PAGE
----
What are the NHS’s objectives?

by Rob Findlay

It isn’t a trick question. Surely any major public service should have high-level objectives? Especially one that has been around for half a century and spends £100 billion a year.

But does it?

If you go to the NHS website you will find “core principles”, not objectives as such. When the NHS was founded in 1948 they were:

  • That it meet the needs of everyone
  • That it be free at the point of delivery
  • That it be based on clinical need, not ability to pay

In 2000 these were extended by the Labour Government of the day to:

  • The NHS will provide a comprehensive range of services
  • The NHS will shape its services around the needs and preferences of individual patients, their families and their carers
  • The NHS will respond to the different needs of different populations
  • The NHS will improve the quality of services and minimise errors
  • The NHS will support and value its staff
  • Public funds for healthcare will be devoted solely to NHS patients
  • The NHS will work with others to ensure a seamless service for patients
  • The NHS will help to keep people healthy and reduce health inequalities
  • The NHS will respect the confidentiality of individual patients and provide open access to information about services, treatment and performance

We can tell that these are principles, rather than objectives, by asking ourselves a simple question: could we tell if the NHS failed to achieve them? The answer is: not easily.

In 2010 the same Government published the NHS Constitution, which contains “Seven key principles”, “underpinned by core NHS values”. Although there are overlaps, they are different from the core principles listed above. The Constitution principles were:

  1. The NHS provides a comprehensive service, available to all
  2. Access to NHS services is based on clinical need, not an individual’s ability to pay
  3. The NHS aspires to the highest standards of excellence and professionalism
  4. NHS services must reflect the needs and preferences of patients, their families and their carers
  5. The NHS works across organisational boundaries and in partnership with other organisations in the interest of patients, local communities and the wider population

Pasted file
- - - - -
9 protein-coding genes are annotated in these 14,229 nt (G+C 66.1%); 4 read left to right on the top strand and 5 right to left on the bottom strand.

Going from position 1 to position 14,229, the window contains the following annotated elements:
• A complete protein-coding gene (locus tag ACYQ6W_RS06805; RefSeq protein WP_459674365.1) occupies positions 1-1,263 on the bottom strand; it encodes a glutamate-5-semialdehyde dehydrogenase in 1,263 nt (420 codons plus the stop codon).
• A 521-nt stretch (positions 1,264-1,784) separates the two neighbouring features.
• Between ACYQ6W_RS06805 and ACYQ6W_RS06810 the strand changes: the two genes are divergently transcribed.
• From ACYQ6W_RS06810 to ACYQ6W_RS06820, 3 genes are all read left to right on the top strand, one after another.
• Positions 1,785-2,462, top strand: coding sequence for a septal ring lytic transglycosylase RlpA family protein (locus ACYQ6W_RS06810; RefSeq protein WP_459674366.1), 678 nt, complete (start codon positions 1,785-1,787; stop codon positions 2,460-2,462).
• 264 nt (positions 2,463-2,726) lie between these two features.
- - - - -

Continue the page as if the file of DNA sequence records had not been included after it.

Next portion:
6. The NHS is committed to providing best value for taxpayers’ money and the most effective, fair and sustainable use of finite resources
  7. The NHS is accountable to the public, communities and patients that it serves

… and the core NHS values were:

  • Respect and dignity
  • Commitment to quality of care
  • Compassion
  • Improving lives
  • Working together for patients
  • Everyone counts

Hmm. We aren’t any closer to something crunchy. What about the more operational guidance produced by the NHS? Does the annual operating framework contain any objectives?

Indeed it does. The current operating framework contains 18 “existing commitments”, for example:

A maximum wait of one month from diagnosis to treatment for all cancers”

and 63 national “vital signs” in three tiers of priority, for example:

NHS Breast Cancer Screening Programme will be extended to all women aged 47–73 by 2012

Much crunchier, but suddenly we’re deep into the detail. These are really sub-objectives created on the basis that, if you achieve them, then they will contribute to your overall objectives. The operating framework does direct us to the 5-year plan for the NHS which “set out a five year vision for the NHS and should be read in conjunction with this NHS Operating Framework which operationalises the first year of that vision”… and so we are straight back to the “vision” again without finding any high-level objectives in between.

Is there anywhere else we could look? How about the legislation that governs the NHS, now consolidated into the NHS Act 2006. Its opening clauses say:

The Secretary of State must continue the promotion in England of a comprehensive health service designed to secure improvement—
(a) in the physical and mental health of the people of England, and
(b) in the prevention, diagnosis and treatment of illness.

…which has several qualifications in it, but could become an objective by changing the first line to: “The objective of the NHS is to secure improvement—”. Add an objective to spend within budget, and to secure local political agreement before making changes to services, and we are starting to build something like high-level objectives for the NHS.

Other areas of life have objectives. For a business it might be “maximising owner value over the long term by selling goods or services” (Sternberg); carefully worded, requiring plenty of sub-objectives to make it happen, but a high-level objective nonetheless.

It seems the NHS has chosen not to define its high-level objectives, preferring to leave a wide gap between vision and detail. Which leads us to the next question. Why?

Return to Post Index